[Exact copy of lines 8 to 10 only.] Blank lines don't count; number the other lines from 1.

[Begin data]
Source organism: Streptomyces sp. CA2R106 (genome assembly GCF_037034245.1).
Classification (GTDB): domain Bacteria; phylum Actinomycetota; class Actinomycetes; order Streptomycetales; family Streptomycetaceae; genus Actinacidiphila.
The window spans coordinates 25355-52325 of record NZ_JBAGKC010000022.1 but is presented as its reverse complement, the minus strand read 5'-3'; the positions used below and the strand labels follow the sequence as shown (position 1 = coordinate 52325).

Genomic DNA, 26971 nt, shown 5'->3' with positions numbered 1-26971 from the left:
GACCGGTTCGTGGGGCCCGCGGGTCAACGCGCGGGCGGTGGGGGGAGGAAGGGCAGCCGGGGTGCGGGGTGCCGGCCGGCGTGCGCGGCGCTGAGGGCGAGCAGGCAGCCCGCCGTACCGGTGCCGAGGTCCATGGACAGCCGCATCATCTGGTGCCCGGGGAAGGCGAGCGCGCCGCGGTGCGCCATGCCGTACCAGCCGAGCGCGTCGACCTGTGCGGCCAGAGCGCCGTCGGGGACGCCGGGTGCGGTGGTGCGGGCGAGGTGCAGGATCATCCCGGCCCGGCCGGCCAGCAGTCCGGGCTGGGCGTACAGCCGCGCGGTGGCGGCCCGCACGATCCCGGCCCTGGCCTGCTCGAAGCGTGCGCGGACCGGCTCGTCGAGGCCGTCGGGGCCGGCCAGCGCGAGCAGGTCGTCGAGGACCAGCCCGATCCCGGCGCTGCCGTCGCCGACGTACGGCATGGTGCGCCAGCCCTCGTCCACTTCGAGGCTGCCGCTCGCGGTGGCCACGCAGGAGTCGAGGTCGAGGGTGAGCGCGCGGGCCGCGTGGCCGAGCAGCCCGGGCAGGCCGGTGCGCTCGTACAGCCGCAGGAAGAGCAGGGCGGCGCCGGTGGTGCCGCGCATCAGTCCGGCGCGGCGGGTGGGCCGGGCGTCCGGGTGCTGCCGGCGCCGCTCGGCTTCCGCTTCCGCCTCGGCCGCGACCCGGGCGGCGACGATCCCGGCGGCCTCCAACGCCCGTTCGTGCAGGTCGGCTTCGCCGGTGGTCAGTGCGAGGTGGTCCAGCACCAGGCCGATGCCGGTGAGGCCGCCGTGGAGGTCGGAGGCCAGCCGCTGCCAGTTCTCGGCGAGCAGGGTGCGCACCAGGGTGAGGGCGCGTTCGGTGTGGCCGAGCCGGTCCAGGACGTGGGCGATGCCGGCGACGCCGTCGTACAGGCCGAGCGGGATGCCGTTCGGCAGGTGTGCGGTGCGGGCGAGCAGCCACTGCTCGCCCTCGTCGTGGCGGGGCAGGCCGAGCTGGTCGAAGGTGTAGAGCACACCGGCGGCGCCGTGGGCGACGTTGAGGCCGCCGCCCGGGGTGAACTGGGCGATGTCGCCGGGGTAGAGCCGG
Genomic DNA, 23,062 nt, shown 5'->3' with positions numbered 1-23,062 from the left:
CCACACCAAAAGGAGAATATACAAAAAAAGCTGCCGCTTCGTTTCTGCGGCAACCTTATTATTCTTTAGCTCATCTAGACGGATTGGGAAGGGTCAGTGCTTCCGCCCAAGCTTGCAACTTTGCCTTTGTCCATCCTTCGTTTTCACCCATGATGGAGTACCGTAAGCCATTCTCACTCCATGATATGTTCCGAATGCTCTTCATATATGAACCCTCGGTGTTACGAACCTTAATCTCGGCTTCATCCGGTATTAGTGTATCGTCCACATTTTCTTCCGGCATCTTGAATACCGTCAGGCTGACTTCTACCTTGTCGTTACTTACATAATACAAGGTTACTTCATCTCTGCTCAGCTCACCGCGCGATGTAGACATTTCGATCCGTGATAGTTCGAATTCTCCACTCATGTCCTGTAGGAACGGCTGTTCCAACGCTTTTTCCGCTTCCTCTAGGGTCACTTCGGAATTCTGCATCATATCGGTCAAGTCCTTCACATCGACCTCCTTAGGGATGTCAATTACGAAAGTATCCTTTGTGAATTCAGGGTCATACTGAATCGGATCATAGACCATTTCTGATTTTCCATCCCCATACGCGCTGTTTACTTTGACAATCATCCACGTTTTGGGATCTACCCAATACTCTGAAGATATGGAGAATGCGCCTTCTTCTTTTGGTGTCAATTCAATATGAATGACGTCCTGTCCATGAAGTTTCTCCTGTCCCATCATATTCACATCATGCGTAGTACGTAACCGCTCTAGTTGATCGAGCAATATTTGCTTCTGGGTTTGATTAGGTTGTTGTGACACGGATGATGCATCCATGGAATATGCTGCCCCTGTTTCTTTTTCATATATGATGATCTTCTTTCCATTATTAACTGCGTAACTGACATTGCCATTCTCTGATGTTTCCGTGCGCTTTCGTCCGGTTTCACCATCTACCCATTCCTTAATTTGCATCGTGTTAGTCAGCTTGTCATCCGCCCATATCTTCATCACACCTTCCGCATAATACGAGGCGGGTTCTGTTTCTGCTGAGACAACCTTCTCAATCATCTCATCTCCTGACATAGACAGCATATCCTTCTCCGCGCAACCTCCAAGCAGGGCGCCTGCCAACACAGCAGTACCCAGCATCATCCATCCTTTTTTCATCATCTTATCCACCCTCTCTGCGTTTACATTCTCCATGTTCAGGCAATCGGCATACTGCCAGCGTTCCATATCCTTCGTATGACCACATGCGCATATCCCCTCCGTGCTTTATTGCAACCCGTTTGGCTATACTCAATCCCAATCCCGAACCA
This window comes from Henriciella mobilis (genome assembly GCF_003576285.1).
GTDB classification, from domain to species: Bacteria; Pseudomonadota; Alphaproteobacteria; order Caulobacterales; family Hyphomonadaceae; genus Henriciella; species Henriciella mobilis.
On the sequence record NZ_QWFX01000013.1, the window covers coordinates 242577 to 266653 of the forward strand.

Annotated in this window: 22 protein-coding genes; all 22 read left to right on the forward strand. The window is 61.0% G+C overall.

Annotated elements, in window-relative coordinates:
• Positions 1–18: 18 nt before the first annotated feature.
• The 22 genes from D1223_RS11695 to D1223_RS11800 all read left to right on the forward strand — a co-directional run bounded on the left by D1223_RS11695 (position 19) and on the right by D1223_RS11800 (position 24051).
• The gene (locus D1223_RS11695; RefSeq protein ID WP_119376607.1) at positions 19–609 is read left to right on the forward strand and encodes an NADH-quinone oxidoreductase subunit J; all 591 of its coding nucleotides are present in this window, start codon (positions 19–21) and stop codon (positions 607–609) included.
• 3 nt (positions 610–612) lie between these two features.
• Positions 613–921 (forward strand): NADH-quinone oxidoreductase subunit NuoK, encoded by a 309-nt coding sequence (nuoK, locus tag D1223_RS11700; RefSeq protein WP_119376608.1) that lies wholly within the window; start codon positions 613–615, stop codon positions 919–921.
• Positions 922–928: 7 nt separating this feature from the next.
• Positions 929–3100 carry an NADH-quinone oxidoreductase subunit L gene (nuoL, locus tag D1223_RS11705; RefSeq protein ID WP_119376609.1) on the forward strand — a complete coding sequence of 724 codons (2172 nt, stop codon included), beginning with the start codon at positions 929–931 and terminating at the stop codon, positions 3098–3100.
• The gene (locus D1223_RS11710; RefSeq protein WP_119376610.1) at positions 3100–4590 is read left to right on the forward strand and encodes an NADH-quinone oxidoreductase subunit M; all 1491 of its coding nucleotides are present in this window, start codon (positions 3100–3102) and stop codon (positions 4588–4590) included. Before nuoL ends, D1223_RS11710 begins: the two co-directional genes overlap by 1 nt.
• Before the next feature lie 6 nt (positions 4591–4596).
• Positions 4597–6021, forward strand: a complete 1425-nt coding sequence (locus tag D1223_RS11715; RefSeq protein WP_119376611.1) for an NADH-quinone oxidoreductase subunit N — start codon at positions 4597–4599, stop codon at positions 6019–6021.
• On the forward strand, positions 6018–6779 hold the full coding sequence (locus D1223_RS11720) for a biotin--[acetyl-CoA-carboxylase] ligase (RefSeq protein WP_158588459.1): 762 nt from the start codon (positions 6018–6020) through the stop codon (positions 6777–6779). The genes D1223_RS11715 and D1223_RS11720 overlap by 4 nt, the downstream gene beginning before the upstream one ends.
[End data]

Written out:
This window comes from Henriciella mobilis (genome assembly GCF_003576285.1).
GTDB classification, from domain to species: Bacteria; Pseudomonadota; Alphaproteobacteria; order Caulobacterales; family Hyphomonadaceae; genus Henriciella; species Henriciella mobilis.
On the sequence record NZ_QWFX01000013.1, the window covers coordinates 242577 to 266653 of the forward strand.